Study suggests COVID-19 patients not showing symptoms may carry just as much of the virus

New research suggests that asymptomatic people who are infected with the novel coronavirus carry similar levels of the virus in their body as those with symptoms — and for almost as long.

A study in South Korea, published Aug. 6 in JAMA Internal Medicine, aimed to look at the viral load differences between symptomatic COVID-19 patients and asymptomatic patients — or those who do not develop symptoms. Viral load refers to the amount of virus in an infected person's body.

Many experts have pointed to the idea that individuals who feel generally healthy are still capable of spreading the virus, a point of contention in the debate on whether to fully reopen schools for in-person instruction. 

But most of what’s known about asymptomatic spread is observational, and not based on scientific evidence. Asymptomatic transmission has been suspected by those studying the virus, and the paper offers further proof.

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The team of researchers led by Dr. Seungjae Lee at Soonchunhyang University College of Medicine analyzed swabs taken from 303 people between March 6 and March 26. The patients were isolated at a community treatment center in Cheonan, following an outbreak among a religious group that began in Daegu.

The patients ranged in age from 22 to 36, with two-thirds identified as women. Of the total, 193 people had symptoms and 110 were asymptomatic. Of those who were originally asymptomatic, 89 never developed symptoms at all throughout the course of their isolation. 

The research also helps illustrate what portion of infected people are truly asymptomatic, compared to those who are just “presymptomatic,” which has been a source of confusion amid the pandemic. Presymptomatic is the phase when an individual is infected and may be shedding virus, but hasn’t yet developed symptoms.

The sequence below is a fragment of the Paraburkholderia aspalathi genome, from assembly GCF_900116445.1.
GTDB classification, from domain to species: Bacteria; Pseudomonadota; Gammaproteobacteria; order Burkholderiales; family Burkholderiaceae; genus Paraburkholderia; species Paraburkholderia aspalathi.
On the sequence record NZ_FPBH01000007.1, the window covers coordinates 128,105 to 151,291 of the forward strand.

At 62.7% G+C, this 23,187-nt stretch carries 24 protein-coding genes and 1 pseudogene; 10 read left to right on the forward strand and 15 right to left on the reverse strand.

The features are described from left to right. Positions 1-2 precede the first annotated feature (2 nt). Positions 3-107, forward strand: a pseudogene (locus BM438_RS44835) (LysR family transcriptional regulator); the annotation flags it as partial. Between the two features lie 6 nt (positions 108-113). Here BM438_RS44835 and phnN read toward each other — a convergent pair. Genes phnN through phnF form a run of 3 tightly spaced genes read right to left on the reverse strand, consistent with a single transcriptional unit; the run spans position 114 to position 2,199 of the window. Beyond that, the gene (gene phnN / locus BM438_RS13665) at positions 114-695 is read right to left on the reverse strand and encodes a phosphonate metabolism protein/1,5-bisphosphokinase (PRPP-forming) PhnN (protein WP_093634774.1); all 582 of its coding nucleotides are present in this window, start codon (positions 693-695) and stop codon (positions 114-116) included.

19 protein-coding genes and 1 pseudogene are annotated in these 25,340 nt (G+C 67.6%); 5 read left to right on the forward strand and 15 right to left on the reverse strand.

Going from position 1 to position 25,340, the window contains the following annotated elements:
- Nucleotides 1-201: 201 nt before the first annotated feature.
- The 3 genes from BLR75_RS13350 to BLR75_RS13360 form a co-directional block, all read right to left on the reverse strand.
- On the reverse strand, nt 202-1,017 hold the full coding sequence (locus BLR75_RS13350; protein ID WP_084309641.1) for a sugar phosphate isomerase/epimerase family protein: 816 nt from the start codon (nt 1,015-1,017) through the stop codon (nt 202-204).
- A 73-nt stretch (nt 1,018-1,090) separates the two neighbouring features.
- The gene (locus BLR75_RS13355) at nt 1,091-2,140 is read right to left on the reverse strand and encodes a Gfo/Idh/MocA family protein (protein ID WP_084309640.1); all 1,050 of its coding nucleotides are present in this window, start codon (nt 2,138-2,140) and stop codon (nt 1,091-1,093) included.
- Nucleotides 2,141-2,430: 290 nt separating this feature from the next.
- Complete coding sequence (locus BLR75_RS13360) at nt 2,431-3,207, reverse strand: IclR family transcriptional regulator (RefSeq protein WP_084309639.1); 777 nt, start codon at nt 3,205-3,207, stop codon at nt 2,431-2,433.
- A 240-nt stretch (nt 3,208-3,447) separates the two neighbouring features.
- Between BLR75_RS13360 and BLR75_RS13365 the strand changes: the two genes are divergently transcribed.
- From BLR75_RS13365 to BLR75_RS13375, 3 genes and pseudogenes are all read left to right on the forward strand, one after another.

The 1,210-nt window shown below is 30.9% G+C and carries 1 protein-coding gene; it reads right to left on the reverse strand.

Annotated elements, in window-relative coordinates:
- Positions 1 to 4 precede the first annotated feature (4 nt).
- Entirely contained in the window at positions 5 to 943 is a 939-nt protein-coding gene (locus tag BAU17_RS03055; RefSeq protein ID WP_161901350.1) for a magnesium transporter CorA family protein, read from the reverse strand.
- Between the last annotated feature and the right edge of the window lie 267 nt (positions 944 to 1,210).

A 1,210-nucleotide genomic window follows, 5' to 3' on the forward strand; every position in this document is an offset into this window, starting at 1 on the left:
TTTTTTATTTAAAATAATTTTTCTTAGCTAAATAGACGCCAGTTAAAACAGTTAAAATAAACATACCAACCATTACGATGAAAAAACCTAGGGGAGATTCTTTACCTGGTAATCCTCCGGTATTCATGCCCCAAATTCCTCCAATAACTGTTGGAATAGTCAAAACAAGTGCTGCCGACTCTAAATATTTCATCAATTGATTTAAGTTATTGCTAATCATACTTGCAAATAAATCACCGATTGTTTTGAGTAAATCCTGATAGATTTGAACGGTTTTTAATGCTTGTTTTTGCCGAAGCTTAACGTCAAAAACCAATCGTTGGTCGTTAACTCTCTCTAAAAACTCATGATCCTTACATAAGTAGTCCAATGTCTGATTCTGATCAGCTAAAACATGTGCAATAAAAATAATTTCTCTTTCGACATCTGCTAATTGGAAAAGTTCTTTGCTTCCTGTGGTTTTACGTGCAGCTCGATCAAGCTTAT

All of the patients were sampled at regular intervals beginning on day eight of isolation, using nasal and throat swabs. The study found that samples taken from asymptomatic people showed a similar viral load as those with symptoms.

How long asymptomatic people remained infected was comparable, too. The median time from diagnosis to the first negative test for asymptomatic patients was 17 days, compared to 19.5 days in symptomatic patients, including those who were presymptomatic.

Additionally, researchers said the median time from diagnosis to the onset of symptoms in presymptomatic patients was 15 days, with a range from 13 to 20 days. 

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The most common symptoms among the symptomatic patients were cough (56.0%), nasal congestion (45.6%), and phlegm (27.5%), followed by sore throat (26.9%), loss of smell (10.4%), diarrhea (5.2%), loss of taste 3.6%), abdominal pain (2.1%), and vomiting (0.5%).

“Little is known about the infectiveness of asymptomatic patients,” the study authors wrote, but noted that the findings “offer biological plausibility” to reports of transmission by asymptomatic people.

"It's important data, that's for sure," Benjamin Cowling, an epidemiologist at the University of Hong Kong who was not involved in the work, told the New York Times. "And it does confirm what we've suspected for a long time — that asymptomatic cases can transmit infection."

But Cowling added that because asymptomatic people do not frequently cough or sneeze, they may be "less efficient at expelling the virus than those who are clearly unwell."

The study authors concluded that everyone infected with the virus should isolate, regardless of symptoms.

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This story was reported from Cincinnati.